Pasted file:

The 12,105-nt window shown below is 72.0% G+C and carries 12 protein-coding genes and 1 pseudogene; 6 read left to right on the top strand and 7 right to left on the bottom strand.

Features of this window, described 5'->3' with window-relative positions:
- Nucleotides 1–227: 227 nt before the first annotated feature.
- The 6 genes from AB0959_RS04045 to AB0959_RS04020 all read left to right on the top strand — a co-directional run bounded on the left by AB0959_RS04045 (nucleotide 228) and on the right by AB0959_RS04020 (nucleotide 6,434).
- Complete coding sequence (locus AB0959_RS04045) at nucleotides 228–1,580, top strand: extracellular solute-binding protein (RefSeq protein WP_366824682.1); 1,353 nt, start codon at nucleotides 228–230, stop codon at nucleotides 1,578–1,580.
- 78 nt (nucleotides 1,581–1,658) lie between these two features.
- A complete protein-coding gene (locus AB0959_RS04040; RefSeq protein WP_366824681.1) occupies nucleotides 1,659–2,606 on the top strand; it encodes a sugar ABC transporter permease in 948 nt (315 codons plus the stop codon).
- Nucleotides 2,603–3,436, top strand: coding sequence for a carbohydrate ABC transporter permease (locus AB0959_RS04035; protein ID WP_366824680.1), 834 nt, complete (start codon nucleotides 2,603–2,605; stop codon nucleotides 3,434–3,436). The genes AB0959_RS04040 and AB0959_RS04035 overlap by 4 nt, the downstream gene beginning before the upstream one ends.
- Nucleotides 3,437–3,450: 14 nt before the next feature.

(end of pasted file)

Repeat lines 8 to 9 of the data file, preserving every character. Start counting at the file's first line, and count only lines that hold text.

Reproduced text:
- Nucleotides 2,603–3,436, top strand: coding sequence for a carbohydrate ABC transporter permease (locus AB0959_RS04035; protein ID WP_366824680.1), 834 nt, complete (start codon nucleotides 2,603–2,605; stop codon nucleotides 3,434–3,436). The genes AB0959_RS04040 and AB0959_RS04035 overlap by 4 nt, the downstream gene beginning before the upstream one ends.
- Nucleotides 3,437–3,450: 14 nt before the next feature.